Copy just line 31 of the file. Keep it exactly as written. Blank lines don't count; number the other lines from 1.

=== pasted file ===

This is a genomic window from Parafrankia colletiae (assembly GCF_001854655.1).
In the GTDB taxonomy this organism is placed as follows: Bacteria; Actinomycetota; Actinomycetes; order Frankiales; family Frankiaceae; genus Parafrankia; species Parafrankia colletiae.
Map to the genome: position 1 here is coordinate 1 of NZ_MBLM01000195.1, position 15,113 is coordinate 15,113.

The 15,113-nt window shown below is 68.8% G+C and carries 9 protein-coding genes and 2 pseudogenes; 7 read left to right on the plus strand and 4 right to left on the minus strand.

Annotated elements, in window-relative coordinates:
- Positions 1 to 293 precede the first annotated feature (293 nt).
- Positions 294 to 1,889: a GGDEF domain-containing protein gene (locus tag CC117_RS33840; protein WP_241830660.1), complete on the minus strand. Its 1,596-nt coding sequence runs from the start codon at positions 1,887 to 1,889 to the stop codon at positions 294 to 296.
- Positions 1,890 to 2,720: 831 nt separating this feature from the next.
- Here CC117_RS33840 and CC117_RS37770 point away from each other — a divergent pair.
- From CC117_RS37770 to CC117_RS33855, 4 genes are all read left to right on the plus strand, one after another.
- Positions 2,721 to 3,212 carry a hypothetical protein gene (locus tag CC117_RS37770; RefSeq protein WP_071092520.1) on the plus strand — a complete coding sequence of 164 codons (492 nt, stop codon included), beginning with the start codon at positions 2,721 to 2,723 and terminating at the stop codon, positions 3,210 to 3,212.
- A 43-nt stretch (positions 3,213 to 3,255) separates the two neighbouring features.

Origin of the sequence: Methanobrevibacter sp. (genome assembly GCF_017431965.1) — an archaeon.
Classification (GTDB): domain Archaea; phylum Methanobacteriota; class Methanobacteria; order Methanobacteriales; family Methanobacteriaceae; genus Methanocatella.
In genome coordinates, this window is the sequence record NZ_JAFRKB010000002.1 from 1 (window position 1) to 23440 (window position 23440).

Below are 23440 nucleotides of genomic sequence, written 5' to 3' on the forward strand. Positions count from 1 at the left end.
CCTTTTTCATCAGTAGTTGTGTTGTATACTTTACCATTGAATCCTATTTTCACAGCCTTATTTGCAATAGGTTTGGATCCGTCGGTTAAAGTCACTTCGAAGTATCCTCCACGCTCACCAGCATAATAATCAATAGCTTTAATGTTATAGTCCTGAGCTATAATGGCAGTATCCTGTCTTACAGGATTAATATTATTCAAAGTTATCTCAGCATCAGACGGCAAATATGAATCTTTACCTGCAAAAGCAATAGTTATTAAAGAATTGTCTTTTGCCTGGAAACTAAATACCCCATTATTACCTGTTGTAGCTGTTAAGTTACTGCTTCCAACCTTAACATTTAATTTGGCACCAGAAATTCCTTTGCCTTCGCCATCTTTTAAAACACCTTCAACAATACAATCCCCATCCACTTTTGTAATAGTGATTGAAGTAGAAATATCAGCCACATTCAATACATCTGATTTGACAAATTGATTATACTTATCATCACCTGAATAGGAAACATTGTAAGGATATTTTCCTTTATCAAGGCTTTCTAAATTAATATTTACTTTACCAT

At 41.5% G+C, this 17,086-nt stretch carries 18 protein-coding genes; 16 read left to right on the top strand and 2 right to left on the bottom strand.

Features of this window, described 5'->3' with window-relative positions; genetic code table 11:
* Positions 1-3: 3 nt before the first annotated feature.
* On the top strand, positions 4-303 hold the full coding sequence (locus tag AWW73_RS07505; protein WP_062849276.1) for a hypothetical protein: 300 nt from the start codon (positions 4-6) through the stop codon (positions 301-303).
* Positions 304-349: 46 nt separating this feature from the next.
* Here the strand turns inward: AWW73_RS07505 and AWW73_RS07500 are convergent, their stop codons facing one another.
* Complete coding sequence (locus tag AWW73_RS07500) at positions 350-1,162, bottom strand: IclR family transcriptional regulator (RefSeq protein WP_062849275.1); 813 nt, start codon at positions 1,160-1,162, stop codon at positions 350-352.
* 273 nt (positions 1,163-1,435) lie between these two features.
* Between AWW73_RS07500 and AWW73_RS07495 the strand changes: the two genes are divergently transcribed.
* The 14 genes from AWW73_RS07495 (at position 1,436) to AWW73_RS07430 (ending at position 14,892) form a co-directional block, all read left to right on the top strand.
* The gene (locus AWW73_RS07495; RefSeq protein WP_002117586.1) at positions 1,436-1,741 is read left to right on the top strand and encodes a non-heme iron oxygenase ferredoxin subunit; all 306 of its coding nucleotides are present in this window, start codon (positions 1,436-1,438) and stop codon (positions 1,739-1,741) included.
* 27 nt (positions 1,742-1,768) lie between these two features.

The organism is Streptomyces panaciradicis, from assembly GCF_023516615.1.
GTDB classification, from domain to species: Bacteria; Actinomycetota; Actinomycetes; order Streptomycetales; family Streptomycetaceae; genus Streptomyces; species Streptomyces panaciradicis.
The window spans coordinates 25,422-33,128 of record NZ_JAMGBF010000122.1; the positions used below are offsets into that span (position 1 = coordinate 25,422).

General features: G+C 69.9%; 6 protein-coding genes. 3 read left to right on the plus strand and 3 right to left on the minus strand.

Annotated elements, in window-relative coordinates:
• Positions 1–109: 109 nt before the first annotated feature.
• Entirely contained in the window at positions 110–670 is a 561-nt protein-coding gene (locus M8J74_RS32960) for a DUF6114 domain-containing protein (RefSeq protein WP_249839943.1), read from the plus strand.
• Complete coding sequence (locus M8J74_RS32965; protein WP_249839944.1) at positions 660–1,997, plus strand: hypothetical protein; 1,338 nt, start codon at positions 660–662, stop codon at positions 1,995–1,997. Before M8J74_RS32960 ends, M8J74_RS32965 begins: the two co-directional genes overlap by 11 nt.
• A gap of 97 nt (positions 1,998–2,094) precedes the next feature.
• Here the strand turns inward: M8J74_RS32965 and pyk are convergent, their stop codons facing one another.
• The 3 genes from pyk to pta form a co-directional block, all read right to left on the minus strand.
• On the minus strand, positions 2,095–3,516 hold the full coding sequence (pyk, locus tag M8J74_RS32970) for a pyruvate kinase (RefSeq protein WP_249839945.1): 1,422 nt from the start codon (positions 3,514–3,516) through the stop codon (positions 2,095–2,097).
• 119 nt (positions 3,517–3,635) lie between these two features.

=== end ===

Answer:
GTDB classification, from domain to species: Bacteria; Actinomycetota; Actinomycetes; order Streptomycetales; family Streptomycetaceae; genus Streptomyces; species Streptomyces panaciradicis.